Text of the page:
Li Jian is a professional sketcher who values accuracy over creativity and draws to record, not to make art.
The 61-year-old is a senior lab scientist at the Chengdu Institute of Biology under the Chinese Academy of Sciences, and has dedicated himself to scientific sketching in the area of animal and plant taxonomy.
"My job is to draw amphibians and reptiles from the best angle and with the most accurate morphological features and colors for the readers," said Li.
Over the past 40-plus years, he has sketched thousands of animal and plant drawings with a scientific attitude and superb skills, presenting to readers more than 730 species on the planet.
Li Jian, a senior lab scientist at the Chengdu Institute of Biology under the Chinese Academy of Sciences (Image by CNS)
Over decades of work, Li has developed a particularly keen eye that helps him identify even the tiniest features of animals and plants.
"It is impossible for an animal to arrange every part of its body in the way we want it to be so that we can take a clear picture of it," Li said, explaining the necessity of scientific sketching in research work.
"Different from works of art, my drawings require a high level of scientific rigor," he said.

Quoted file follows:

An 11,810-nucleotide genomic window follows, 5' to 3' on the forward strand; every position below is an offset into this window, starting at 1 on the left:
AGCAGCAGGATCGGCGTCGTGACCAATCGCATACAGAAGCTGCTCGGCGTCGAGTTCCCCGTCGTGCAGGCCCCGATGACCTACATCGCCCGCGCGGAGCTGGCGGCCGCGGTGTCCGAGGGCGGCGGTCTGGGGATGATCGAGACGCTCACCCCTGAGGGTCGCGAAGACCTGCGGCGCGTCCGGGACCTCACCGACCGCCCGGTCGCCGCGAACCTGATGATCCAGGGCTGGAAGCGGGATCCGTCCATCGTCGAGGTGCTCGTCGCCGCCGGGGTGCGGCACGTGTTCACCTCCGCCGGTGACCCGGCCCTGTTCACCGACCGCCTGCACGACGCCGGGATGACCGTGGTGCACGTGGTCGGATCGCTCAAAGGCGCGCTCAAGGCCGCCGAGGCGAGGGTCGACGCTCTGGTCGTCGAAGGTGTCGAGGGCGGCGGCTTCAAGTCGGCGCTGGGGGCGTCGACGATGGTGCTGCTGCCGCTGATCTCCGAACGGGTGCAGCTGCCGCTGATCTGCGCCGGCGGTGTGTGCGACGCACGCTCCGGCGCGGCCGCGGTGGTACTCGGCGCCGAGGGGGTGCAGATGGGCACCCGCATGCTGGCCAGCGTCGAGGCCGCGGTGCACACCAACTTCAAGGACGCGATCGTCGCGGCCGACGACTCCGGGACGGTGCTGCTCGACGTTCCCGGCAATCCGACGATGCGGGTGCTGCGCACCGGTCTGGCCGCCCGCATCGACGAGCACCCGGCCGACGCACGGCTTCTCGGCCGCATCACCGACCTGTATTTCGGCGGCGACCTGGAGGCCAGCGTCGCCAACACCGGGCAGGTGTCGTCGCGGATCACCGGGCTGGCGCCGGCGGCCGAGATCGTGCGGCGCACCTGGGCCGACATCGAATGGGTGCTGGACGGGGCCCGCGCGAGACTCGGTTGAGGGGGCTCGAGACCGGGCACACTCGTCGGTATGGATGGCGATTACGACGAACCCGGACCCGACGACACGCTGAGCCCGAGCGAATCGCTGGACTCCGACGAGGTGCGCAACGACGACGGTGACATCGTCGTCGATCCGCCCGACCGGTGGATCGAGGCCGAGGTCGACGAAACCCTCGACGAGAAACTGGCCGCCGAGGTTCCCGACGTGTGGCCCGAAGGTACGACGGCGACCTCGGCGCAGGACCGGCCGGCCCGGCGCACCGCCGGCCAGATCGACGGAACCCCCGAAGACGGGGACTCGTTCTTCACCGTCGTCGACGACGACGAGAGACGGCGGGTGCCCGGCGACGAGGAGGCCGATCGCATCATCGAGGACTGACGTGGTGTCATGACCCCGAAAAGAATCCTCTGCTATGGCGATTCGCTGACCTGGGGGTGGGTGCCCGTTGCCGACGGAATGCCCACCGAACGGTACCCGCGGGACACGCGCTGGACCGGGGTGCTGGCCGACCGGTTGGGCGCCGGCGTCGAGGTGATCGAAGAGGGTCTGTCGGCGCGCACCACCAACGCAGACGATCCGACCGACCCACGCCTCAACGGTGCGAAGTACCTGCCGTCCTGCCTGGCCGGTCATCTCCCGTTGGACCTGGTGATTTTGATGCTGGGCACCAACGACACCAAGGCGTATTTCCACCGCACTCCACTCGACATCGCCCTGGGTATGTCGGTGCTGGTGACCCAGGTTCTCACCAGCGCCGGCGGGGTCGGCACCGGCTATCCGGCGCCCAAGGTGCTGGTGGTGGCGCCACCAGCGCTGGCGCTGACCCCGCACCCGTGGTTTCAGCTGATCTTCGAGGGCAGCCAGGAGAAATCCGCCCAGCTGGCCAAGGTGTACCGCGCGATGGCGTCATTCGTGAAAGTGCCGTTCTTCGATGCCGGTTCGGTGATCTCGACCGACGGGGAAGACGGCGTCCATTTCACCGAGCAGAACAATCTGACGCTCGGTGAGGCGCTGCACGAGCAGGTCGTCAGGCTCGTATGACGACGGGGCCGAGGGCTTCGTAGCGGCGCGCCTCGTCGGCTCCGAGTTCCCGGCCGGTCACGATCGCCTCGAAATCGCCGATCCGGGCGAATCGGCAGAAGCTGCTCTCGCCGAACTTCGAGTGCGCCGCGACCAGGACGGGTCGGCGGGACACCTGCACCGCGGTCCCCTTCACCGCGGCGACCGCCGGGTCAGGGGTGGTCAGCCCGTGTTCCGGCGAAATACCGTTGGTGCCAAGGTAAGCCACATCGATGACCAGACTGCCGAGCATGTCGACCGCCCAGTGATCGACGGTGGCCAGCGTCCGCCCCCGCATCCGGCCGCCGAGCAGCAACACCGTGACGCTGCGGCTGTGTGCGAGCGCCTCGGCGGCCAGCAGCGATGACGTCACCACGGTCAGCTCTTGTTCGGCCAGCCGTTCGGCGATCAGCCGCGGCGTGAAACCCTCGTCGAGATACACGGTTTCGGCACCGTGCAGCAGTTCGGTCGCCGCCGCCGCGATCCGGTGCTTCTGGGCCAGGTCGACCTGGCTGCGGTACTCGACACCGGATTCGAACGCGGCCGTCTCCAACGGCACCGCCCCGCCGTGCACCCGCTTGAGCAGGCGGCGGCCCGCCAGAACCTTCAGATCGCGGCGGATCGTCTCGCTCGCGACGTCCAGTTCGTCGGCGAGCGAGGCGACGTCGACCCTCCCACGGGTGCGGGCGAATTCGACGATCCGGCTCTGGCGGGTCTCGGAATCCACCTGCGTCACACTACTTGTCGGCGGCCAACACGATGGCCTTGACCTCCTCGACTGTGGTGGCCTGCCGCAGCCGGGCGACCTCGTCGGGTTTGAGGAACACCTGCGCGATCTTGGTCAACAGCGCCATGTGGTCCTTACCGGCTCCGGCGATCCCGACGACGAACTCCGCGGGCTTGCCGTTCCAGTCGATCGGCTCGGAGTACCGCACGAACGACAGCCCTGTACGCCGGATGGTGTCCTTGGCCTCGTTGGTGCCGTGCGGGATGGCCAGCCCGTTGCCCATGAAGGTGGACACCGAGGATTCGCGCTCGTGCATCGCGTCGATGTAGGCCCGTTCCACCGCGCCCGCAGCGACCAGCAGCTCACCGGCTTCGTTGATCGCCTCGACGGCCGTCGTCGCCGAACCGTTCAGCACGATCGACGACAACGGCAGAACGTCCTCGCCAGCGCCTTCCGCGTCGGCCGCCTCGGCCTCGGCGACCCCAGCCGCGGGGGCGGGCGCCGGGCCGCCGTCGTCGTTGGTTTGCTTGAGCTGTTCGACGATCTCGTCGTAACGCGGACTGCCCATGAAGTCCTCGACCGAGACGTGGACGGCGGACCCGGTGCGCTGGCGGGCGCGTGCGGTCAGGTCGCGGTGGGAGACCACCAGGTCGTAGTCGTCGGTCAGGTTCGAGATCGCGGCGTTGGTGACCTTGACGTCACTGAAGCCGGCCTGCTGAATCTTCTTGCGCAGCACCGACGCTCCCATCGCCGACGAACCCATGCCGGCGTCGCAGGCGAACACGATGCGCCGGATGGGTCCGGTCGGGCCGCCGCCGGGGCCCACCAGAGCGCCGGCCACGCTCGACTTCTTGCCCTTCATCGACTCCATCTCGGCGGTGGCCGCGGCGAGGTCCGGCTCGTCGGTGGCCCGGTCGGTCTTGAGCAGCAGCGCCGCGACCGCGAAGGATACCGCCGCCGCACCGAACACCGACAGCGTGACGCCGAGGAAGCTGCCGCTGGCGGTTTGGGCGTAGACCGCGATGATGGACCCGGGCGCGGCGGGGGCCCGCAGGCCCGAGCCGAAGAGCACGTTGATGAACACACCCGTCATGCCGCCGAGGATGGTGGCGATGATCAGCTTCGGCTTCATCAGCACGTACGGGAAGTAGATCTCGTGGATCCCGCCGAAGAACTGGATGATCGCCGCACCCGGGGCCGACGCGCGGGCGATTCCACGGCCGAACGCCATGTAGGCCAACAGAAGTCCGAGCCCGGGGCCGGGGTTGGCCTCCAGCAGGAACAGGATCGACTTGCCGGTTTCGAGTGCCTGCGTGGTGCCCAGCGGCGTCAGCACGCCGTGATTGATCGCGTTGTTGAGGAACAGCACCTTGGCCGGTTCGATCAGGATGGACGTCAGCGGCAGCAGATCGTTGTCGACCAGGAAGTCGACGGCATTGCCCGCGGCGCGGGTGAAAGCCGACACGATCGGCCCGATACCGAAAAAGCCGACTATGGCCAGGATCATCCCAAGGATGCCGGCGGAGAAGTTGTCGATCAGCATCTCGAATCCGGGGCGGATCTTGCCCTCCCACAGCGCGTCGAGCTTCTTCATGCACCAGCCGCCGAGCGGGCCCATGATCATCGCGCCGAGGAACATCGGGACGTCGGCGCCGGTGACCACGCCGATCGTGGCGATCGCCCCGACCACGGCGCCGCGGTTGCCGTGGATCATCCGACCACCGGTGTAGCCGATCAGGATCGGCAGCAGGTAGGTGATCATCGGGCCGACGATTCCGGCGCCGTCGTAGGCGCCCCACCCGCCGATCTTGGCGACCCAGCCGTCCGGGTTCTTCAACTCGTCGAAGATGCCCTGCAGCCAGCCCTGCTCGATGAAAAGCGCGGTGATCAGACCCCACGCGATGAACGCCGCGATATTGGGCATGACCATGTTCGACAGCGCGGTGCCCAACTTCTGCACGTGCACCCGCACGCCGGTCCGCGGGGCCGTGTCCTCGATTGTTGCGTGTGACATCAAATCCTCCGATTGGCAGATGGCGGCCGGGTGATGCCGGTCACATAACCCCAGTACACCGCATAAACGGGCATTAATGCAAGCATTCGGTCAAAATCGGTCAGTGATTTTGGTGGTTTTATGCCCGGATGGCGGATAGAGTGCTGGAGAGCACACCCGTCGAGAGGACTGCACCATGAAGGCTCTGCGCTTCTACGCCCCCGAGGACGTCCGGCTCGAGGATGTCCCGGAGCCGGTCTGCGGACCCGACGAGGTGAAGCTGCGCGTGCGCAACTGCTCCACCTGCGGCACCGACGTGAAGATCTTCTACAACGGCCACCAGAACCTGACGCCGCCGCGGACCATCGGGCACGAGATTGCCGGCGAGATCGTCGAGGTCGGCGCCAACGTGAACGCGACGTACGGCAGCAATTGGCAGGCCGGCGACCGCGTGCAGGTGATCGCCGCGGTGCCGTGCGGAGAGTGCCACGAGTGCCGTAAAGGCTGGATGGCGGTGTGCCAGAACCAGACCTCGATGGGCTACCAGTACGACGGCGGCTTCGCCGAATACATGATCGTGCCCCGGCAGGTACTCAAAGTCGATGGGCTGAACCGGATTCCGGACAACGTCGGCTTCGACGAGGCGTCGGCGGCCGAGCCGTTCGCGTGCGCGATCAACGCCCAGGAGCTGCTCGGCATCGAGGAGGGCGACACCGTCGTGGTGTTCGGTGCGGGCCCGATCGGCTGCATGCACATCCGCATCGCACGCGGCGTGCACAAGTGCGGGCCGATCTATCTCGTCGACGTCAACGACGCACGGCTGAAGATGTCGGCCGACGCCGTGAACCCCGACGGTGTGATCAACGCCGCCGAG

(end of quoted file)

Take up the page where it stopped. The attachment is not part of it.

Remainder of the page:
In animal and plant taxonomy, species are often identified through tiny features. Take frogs, for example. Some have long fingers, while others have short ones. Some have fingers that are unwebbed, some partially webbed, and others fully webbed. The tip of their fingers can be pointed or round, and with or without grooves.
"When I sketch, I must sketch accurately. Sometimes, I need to study the structure of my subject under a microscope before getting down to draw," he said.
Usually, it took Li about ten days to draw a palm-sized animal. For complicated animals like snakes covered in scales, it would take him more than half a month.
A big obstacle Li encountered in his work was the fading of the color in specimens as a result of long-time immersion in chemicals. In this case, he would need to rely on known morphological characteristics of the specimens and text descriptions to make his sketches more accurate.
Fei Liang, a famous Chinese zoologist, has spoken highly of Li's sketching skills and the significance of his work.
"With the assistance of Li's large number of high-quality drawings, China's illustrated scientific publications rank among the best in the world," said Fei. (Xinhua)
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